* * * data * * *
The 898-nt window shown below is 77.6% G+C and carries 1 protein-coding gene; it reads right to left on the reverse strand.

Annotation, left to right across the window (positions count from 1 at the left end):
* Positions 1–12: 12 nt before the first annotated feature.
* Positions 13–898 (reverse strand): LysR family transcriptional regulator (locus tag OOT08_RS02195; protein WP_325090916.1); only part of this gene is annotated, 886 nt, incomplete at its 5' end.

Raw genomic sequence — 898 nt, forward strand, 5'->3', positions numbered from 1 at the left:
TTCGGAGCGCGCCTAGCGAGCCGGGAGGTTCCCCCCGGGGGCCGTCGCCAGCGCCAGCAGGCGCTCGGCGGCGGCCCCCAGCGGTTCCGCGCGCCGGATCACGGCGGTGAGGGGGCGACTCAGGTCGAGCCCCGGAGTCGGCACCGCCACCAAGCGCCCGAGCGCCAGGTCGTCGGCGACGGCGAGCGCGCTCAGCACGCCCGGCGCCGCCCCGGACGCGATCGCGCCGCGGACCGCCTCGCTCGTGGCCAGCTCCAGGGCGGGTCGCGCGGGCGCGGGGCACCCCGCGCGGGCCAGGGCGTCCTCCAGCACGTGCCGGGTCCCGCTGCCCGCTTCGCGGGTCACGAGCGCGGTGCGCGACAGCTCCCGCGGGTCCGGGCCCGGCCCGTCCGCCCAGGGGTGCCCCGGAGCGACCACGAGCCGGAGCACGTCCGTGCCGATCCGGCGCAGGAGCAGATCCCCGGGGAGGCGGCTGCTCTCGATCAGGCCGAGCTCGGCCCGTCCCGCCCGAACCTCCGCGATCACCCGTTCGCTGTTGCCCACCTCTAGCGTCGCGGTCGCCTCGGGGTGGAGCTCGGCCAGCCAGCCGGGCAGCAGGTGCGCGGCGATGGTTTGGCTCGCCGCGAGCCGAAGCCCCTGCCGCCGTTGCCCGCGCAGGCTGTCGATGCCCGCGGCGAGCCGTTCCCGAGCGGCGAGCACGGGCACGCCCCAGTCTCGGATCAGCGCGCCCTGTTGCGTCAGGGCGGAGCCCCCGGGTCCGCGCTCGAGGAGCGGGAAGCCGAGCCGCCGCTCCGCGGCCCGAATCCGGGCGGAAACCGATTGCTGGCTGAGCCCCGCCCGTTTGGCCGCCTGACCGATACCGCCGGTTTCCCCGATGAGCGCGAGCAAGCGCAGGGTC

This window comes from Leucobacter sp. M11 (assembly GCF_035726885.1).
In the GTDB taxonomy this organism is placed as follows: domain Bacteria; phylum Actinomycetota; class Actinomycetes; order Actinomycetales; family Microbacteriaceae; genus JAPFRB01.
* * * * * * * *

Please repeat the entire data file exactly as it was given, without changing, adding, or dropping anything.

The 898-nt window shown below is 77.6% G+C and carries 1 protein-coding gene; it reads right to left on the reverse strand.

Annotation, left to right across the window (positions count from 1 at the left end):
* Positions 1–12: 12 nt before the first annotated feature.
* Positions 13–898 (reverse strand): LysR family transcriptional regulator (locus tag OOT08_RS02195; protein WP_325090916.1); only part of this gene is annotated, 886 nt, incomplete at its 5' end.

Raw genomic sequence — 898 nt, forward strand, 5'->3', positions numbered from 1 at the left:
TTCGGAGCGCGCCTAGCGAGCCGGGAGGTTCCCCCCGGGGGCCGTCGCCAGCGCCAGCAGGCGCTCGGCGGCGGCCCCCAGCGGTTCCGCGCGCCGGATCACGGCGGTGAGGGGGCGACTCAGGTCGAGCCCCGGAGTCGGCACCGCCACCAAGCGCCCGAGCGCCAGGTCGTCGGCGACGGCGAGCGCGCTCAGCACGCCCGGCGCCGCCCCGGACGCGATCGCGCCGCGGACCGCCTCGCTCGTGGCCAGCTCCAGGGCGGGTCGCGCGGGCGCGGGGCACCCCGCGCGGGCCAGGGCGTCCTCCAGCACGTGCCGGGTCCCGCTGCCCGCTTCGCGGGTCACGAGCGCGGTGCGCGACAGCTCCCGCGGGTCCGGGCCCGGCCCGTCCGCCCAGGGGTGCCCCGGAGCGACCACGAGCCGGAGCACGTCCGTGCCGATCCGGCGCAGGAGCAGATCCCCGGGGAGGCGGCTGCTCTCGATCAGGCCGAGCTCGGCCCGTCCCGCCCGAACCTCCGCGATCACCCGTTCGCTGTTGCCCACCTCTAGCGTCGCGGTCGCCTCGGGGTGGAGCTCGGCCAGCCAGCCGGGCAGCAGGTGCGCGGCGATGGTTTGGCTCGCCGCGAGCCGAAGCCCCTGCCGCCGTTGCCCGCGCAGGCTGTCGATGCCCGCGGCGAGCCGTTCCCGAGCGGCGAGCACGGGCACGCCCCAGTCTCGGATCAGCGCGCCCTGTTGCGTCAGGGCGGAGCCCCCGGGTCCGCGCTCGAGGAGCGGGAAGCCGAGCCGCCGCTCCGCGGCCCGAATCCGGGCGGAAACCGATTGCTGGCTGAGCCCCGCCCGTTTGGCCGCCTGACCGATACCGCCGGTTTCCCCGATGAGCGCGAGCAAGCGCAGGGTC

This window comes from Leucobacter sp. M11 (assembly GCF_035726885.1).
In the GTDB taxonomy this organism is placed as follows: domain Bacteria; phylum Actinomycetota; class Actinomycetes; order Actinomycetales; family Microbacteriaceae; genus JAPFRB01.